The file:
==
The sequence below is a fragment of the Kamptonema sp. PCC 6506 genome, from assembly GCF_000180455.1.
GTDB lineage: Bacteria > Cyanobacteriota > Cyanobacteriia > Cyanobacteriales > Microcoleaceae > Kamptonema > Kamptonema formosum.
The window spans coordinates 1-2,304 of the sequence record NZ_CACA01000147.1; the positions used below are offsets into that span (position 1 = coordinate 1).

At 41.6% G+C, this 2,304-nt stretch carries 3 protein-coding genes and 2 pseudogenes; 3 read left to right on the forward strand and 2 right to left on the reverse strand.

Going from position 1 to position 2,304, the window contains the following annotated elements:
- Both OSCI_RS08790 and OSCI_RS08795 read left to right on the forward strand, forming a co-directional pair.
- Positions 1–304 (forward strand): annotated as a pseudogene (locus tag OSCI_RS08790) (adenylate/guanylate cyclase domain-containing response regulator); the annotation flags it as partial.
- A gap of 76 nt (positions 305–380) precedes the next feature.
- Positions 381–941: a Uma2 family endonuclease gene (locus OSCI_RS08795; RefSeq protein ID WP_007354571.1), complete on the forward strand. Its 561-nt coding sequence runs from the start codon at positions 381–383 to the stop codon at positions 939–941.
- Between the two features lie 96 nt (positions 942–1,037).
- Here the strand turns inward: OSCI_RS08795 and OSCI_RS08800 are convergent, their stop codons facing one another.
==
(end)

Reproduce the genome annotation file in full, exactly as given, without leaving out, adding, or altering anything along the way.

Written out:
The sequence below is a fragment of the Kamptonema sp. PCC 6506 genome, from assembly GCF_000180455.1.
GTDB lineage: Bacteria > Cyanobacteriota > Cyanobacteriia > Cyanobacteriales > Microcoleaceae > Kamptonema > Kamptonema formosum.
The window spans coordinates 1-2,304 of the sequence record NZ_CACA01000147.1; the positions used below are offsets into that span (position 1 = coordinate 1).

At 41.6% G+C, this 2,304-nt stretch carries 3 protein-coding genes and 2 pseudogenes; 3 read left to right on the forward strand and 2 right to left on the reverse strand.

Going from position 1 to position 2,304, the window contains the following annotated elements:
- Both OSCI_RS08790 and OSCI_RS08795 read left to right on the forward strand, forming a co-directional pair.
- Positions 1–304 (forward strand): annotated as a pseudogene (locus tag OSCI_RS08790) (adenylate/guanylate cyclase domain-containing response regulator); the annotation flags it as partial.
- A gap of 76 nt (positions 305–380) precedes the next feature.
- Positions 381–941: a Uma2 family endonuclease gene (locus OSCI_RS08795; RefSeq protein ID WP_007354571.1), complete on the forward strand. Its 561-nt coding sequence runs from the start codon at positions 381–383 to the stop codon at positions 939–941.
- Between the two features lie 96 nt (positions 942–1,037).
- Here the strand turns inward: OSCI_RS08795 and OSCI_RS08800 are convergent, their stop codons facing one another.